Brentwood in old picture postcards volume 1

Brentwood in old picture postcards volume 1

Author
:   Frank D. Simpson
Municipality
:  
Province
:   Essex
Country
:   United Kingdom
ISBN13
:   978-90-288-3053-0
Pages
:   112
Price
:   EUR 16.95 Including VAT *

Delivery time: 2-3 weeks (subject too). The illustrated cover may differ.

   


Fragments from the book 'Brentwood in old picture postcards volume 1'

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ë:he ßands/anc/, Shenfie/d Common.

79. This is the elegant bandstand which adorned Shenfield Common many years ago. It stood in the hollow below the mill pond which made a natural arena for listeners. The hollow had been forrned by people helping themselves to the good gravel obtainable until the common came under the care of Conservators who introduced some regulation. The view is taken looking east across to Ingrave Road; the avenue leading to Thorndon Park down the centre of the common is visible also,

80. This is a 1928 view card of part of the mill pond, so named because two windmills formerly stood on the other side of the road where The Chase is now. All drivers of horse-drawn vehicles took the opportunity to refresh their animals if they were in the vicinity of the pond. This is Mr. Cowlings milk cart at the pond. Behind is a Dodge truck of MI. Upton, who had a butchers business near the top of High Street, which passed to the London Cooperative Society when he retired.

81. This postcard of 1909 shows the third pond on Shenfield Common. It was made by a schoolmaster at the Grammar School named How, about 1860. For many years it was known as How's Folly. Most of the houses a!ong this part of Ingrave Road were built around the turn of the century with an occasional older one here and there, including a smal! farm used by a pig dealer for a long time. At some time a railing was placed alongside the pond which has now ceased to exist for some years.

82. Farther along the Ingrave Road is the Fountain Head which was only a tiny beerhouse at the time of this photograph when there were only a few cottages in the area. It is now modernised to meet the needs of the great increase in population on the new estate which almost surrounds it. The fence on the right is part of Mortimers timber yard and saw mill which has traded here for many years. The road appears to be in a shocking state. The public house stands at the meeting point of three parishes:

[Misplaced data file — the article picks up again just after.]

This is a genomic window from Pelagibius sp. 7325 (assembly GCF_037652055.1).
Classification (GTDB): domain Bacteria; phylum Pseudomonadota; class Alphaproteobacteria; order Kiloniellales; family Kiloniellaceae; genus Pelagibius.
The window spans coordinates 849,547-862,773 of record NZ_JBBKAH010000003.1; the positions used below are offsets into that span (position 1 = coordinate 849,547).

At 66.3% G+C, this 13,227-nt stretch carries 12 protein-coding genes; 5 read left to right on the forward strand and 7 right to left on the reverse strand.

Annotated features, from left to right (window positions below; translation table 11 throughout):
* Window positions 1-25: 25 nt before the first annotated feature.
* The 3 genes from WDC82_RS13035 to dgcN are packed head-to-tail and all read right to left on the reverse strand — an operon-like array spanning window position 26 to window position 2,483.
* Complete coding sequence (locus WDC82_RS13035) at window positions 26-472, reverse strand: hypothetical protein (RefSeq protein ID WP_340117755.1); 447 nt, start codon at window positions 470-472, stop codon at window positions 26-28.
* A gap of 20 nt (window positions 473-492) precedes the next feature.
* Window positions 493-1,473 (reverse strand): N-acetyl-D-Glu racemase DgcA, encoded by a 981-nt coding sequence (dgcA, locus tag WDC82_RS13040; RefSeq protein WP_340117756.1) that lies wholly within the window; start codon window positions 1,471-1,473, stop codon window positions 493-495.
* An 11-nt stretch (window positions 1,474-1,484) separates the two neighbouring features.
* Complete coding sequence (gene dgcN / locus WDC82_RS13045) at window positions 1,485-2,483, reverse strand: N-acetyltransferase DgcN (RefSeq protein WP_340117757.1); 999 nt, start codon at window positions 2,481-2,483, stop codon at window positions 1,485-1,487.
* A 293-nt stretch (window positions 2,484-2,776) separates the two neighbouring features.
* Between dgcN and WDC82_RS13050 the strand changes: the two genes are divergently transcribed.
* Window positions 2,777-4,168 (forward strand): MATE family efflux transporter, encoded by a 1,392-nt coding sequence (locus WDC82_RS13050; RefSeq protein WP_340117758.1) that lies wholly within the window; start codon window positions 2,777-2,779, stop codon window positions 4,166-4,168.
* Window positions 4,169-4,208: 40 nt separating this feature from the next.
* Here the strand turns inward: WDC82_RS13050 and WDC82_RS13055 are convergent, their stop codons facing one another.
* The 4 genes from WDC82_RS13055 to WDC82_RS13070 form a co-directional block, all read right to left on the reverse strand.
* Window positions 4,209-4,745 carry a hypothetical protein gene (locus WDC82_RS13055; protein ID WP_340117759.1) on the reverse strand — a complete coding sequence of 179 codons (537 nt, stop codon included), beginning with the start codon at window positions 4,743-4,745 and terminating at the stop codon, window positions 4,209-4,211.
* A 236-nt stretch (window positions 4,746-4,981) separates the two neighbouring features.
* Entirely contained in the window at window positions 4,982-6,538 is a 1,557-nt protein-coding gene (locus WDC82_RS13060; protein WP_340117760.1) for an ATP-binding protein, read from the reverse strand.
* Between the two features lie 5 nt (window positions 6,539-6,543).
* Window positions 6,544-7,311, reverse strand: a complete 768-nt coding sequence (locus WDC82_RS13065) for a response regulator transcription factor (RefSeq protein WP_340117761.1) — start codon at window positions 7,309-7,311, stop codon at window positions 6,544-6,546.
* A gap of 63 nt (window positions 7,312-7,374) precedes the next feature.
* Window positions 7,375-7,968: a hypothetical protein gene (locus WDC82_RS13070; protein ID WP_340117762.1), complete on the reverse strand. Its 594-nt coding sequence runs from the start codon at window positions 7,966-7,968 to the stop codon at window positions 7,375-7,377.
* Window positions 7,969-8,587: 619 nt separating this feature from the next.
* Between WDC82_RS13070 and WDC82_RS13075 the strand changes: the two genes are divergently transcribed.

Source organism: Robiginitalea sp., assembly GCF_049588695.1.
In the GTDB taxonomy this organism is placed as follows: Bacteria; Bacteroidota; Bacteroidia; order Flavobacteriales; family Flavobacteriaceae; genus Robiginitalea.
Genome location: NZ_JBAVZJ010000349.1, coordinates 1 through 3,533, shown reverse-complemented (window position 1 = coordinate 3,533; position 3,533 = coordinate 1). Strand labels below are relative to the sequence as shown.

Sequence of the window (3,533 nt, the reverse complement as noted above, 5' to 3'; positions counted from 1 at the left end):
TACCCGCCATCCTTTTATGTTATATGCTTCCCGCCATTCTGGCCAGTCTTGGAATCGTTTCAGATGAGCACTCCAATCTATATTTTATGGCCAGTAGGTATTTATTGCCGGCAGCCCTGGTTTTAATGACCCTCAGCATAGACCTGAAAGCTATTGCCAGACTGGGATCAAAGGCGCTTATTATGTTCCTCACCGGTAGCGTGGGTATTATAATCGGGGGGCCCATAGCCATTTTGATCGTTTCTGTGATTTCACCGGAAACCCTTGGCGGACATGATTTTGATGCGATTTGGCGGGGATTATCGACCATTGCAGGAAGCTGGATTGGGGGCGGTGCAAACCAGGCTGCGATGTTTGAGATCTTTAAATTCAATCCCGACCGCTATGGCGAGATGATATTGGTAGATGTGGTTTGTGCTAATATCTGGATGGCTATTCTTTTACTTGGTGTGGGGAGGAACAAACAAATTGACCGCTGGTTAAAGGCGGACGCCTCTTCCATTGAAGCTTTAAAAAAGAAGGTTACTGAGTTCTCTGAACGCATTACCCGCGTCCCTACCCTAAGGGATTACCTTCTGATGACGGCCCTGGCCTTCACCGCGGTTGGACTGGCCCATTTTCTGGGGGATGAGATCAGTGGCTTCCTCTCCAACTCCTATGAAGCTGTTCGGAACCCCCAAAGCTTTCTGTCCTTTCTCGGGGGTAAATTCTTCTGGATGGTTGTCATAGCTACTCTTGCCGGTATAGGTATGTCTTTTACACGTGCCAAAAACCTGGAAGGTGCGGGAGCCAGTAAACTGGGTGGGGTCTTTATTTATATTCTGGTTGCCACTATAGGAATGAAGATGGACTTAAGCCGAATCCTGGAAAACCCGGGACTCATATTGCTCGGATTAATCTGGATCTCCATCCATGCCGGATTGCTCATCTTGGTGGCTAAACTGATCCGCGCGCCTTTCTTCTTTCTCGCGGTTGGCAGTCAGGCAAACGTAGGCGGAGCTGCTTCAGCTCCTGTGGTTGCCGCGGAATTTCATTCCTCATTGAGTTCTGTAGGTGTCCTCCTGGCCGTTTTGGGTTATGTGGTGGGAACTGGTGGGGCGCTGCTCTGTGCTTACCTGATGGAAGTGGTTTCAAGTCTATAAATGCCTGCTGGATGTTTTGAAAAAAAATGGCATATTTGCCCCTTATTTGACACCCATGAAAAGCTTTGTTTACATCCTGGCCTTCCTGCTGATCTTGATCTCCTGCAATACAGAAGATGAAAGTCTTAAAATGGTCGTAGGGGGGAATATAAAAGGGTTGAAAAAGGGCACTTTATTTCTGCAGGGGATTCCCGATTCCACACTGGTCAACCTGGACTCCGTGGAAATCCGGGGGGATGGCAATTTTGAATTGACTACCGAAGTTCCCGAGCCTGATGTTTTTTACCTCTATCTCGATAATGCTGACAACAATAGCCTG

Shenfield, Ingrave and Great Warley.

83. This interesting aerial view of Thorndon Hall shows the two subsidiary sections of the halllinked to the main building by curved corridors. The grand portico is on the south front. The hall was severely damaged by a disastrous fire in 1878. The property was never restored, Lord Petre transfering his household thereafter to Ingatestone Hall, which is still the family seat. The present conversion of the property into superior flats will no doubt assist in securing the well-being of this fine house for the future.

84. The north front of Thorndon Hall photographed in its semi-derelict state following the disastrous fire. The curved connecting corridors are clearly seen here, One of the wing sections served as the club house for the Thorndon Park Golf Club which has a fine course in the park. The edifice was constructed to designs by Thomas Paine.

85. This delightfullittle weather boarded timber built public house stood on the left of the Tilbury Road in Ingrave shortly before reaching the cricket common. It was known as the Maltsters Arms. It was one of Fielders' houses and at the time of the picture the licencee was Samuel Saunders. It was closed as such in the later 1920·s.

86. The Herongate cricket common as it appeared on a card of 1908, a very pleasant scene which has not changed very materially over the years. The large residence behind the green is Park House, home of the Rennie family for a number of years. The building on the left in the trees was converted into a motor garage and filling station about fifty years ago.

87. Herongate: the main Tilbury Road circa 1914 stilliooking very much a country lane. The gabled building is the Cricketers public house with its sign board. It closed in the 1920's to become Pardey & Johnsons grocery store. The white boarded building is the post office and left is part of the Peculiar Peoples Chapel which closed a few years ago.

88. A litt1e farther south on the same road as the last view looking towards Brentwood by the road on the left. In the centre is the oid village schoolroom, to the right is the Green Man Inn; its sign board ean clearly be seen. Herongate House stands in the trees right, and East Homdon reetory grounds are just behind the old signpost, which has clearly been made by a Ioeal eraftsman.

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